New research shows how a special tool called a noise logger can detect leaks accurately and efficiently, before major roadwork is required.
The world is approaching a water crisis. According to the International Water Management Institute, 33 per cent of the world’s population will experience water scarcity by 2025.
One main cause is leaks. Twenty to 30 per cent of treated water is lost in systems because of this simple and fixable problem.
Repairs need to be as precise as possible because excavation and resurfacing is a costly undertaking. Digging up more than one location, or more area than is needed for the repair, can lead to a problematic domino effect including traffic disruption, commuter frustration and loss of business.
Meanwhile, there are major public health risks associated with contaminants entering the water system through holes in pipes.
Luckily, researchers from Concordia University in Montreal have an innovative solution. In an article recently published by the American Society of Civil Engineers, Tarek Zayed, professor in the Department of Building, Civil and Environmental Engineering, shows how a special tool called a noise logger can detect leaks accurately and efficiently, before major roadwork is required.
“This approach can reduce the duration of a leak, as well as the cost and time involved in locating the site in need of repair,” says Zayed, who co-wrote the article with post-doctoral fellow Mohammed S. El-Abbassy, recent graduate Fadi Mosleh and Ahmed Senouci from the University of Houston and Qatar University.
For the study, the researchers went all the way to Doha, Qatar to test their theories. The small nation has one of the lowest precipitation rates in the world, as well as one of the highest evaporation rates — meaning the little rain that falls is quickly reabsorbed by the atmosphere as water vapour.
“Qatar is currently facing significant challenges regarding its water supply,” explains Zayed. “Its water distribution network currently suffers from 30 to 35 per cent water loss due to leakage.”
Working on-site at Qatar University, the team installed the noise loggers along the institution’s main water network and used them to record the constant noise generated by a leak over a two-hour time period. They then analyzed the readings, comparing sound level and sound spread. A consistent anomaly meant a leak investigation was required.
Over several weeks of monitoring they collected data from across 140 different points. They then ran simulations using mathematical models to determine the location of the leaks. The facilities management team at Qatar University reported back on the actual locations and found that the team had estimated with 99.5 per cent accuracy.
For Zayed and his team, the next step is to collect leak-data surveys of real-life pipelines from municipalities that use noise loggers and develop customized leak location prediction models.
The Latest on: Noise logger
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The Latest on: Noise logger
- Hawaii Energy helps county improve water leak detectionon September 3, 2019 at 3:05 am
With the help of Hawaii Energy, the county Department of Water Supply was able to purchase more than 200 noise data loggers to help identify hidden leaks in the county’s underground water distribution ...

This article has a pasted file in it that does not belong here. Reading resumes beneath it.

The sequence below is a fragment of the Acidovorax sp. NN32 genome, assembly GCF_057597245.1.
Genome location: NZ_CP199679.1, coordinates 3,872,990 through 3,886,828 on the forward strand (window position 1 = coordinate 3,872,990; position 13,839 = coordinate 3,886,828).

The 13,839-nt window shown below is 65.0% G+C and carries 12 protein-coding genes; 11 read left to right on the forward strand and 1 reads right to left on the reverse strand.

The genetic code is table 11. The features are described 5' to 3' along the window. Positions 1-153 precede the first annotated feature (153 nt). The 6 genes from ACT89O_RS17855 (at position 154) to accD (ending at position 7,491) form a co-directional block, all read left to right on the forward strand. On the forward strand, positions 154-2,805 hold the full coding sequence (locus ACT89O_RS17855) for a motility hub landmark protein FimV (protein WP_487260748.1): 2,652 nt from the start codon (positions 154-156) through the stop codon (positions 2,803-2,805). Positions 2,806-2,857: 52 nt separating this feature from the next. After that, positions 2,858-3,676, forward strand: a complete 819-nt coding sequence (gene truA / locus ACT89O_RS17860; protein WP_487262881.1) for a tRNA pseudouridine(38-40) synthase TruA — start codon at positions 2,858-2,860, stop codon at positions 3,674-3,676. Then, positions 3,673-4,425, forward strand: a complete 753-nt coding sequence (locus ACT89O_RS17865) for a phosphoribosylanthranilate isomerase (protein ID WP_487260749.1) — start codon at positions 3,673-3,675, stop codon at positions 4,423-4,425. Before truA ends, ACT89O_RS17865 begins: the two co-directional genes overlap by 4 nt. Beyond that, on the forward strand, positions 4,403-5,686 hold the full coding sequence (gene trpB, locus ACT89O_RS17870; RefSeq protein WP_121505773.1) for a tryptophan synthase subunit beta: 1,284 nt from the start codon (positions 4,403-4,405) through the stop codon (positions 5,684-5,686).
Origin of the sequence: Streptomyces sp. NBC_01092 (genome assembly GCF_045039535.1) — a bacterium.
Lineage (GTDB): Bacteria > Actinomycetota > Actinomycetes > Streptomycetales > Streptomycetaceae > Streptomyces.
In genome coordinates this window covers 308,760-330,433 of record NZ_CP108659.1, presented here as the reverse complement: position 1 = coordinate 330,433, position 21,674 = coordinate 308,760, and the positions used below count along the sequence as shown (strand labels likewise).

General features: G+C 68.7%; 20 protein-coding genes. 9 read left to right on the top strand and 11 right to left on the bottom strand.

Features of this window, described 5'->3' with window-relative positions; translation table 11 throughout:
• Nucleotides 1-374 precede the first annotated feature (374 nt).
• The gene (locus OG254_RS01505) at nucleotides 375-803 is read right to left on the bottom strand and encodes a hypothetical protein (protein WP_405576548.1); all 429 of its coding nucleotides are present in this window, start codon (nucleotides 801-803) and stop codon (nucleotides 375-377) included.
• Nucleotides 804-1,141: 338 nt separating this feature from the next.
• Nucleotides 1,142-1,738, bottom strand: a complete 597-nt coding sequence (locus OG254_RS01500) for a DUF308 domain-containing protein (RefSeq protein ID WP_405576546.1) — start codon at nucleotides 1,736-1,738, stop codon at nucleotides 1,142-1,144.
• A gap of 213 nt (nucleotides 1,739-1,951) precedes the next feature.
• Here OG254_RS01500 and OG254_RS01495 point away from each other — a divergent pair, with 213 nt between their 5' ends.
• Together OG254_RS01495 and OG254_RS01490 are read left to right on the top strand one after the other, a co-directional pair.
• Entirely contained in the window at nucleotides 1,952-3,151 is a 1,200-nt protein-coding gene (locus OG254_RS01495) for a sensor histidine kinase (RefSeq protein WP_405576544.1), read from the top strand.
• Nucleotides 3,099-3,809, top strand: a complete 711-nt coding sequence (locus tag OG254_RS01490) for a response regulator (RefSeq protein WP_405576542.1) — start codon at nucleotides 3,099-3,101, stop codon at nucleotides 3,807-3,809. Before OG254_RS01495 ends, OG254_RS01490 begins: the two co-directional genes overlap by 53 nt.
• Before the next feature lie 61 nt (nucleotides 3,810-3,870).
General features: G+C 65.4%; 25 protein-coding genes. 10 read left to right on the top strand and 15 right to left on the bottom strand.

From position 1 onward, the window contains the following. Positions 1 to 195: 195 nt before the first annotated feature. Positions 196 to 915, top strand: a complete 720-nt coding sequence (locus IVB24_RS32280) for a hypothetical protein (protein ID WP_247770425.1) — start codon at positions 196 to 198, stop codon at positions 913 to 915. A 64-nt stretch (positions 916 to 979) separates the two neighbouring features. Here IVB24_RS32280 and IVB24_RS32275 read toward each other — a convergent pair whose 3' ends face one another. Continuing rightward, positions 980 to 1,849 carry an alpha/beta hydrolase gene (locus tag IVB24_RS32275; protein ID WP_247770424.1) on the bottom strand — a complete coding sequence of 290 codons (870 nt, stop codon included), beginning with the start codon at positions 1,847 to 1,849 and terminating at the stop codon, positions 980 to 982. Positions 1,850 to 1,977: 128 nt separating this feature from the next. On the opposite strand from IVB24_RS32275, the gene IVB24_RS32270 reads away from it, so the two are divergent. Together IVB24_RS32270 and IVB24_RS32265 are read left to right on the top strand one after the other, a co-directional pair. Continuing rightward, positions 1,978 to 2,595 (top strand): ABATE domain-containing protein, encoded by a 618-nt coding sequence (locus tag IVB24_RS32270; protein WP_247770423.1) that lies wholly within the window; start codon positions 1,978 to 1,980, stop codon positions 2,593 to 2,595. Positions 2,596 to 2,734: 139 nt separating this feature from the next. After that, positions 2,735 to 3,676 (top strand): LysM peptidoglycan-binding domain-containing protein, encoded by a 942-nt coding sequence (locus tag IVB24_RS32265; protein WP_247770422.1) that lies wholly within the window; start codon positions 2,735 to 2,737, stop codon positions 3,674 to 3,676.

- New equipment helps DWS spot leaks and save moneyon September 1, 2019 at 3:05 am
HONOLULU – Prevention goes a long way. Through the help of Hawaii Energy, the Department of Water Supply, County of Hawaii, was able to purchase more than 200 noise data loggers to help identify ...
- Noise, struggles in wait for new Manawatū roadon August 30, 2019 at 1:11 am
even with the TV turned up - the noise inside the house is that loud." Groves, who has a disability, said it was too dangerous to use his driveway as large logging trucks thundered past. He said New ...
- New tech in Hawaii County finds water leaks fasteron August 29, 2019 at 11:12 am
The Department of Water Supply for the County of Hawaii purchased more than 200 noise data loggers to help identify underground leaks in its water distribution system. The new noise data logging ...
- Leak Detection Tech to Save Money, Energyon August 28, 2019 at 1:47 pm
The new noise data logging technology will allow DWS to detect invisible leaks earlier, resulting in an estimated annual energy savings of more than $265,000 and an estimated annual water savings ...
- Sigzig Data Loggers Ditch The Noise While Pimping The Caseon August 17, 2019 at 5:00 pm
We ran into [Paul Allen] at CES. He was showing off Sigzig, a super-low noise data logger which his company is just rolling out. A couple of years ago he worked on a standalone chemical sensor and had ...
- Malaysian water utility cuts non-revenue water by one-third with remote monitoringon June 30, 2019 at 5:00 pm
UK leakage technology specialist Primayer was approached by Ranhill through Mimtech, the company’s authorized distributor for the southern region of Malaysia, and the Enigma3m advanced remote ...
- Remote Noise Logger Trial Pinpoints 115 Leakson June 30, 2019 at 5:00 pm
A technology trial involving installation of 295 Enigma3m remote correlating noise loggers in a water distribution network in the State of Johor, Malaysia, has successfully cut net night flow by a ...
- Logger, property owner suing Hooksett for $4 millionon May 9, 2019 at 8:26 am
In a Merrimack County Superior Court civil lawsuit, logger Timothy Trimbur and property owner Louise Marple maintain local officials illegally charged them with violating the town’s noise ordinance. A ...
- Vice-Rector Danis Nurgaliev receives Russian Government Prize in Science and Technologyon March 15, 2019 at 7:54 am
The ceremony was held in the White House in Moscow on 14th March. The subject of the prize, spectral noise logging, is a popular topic of research for many petroleum engineering centers. In particular ...
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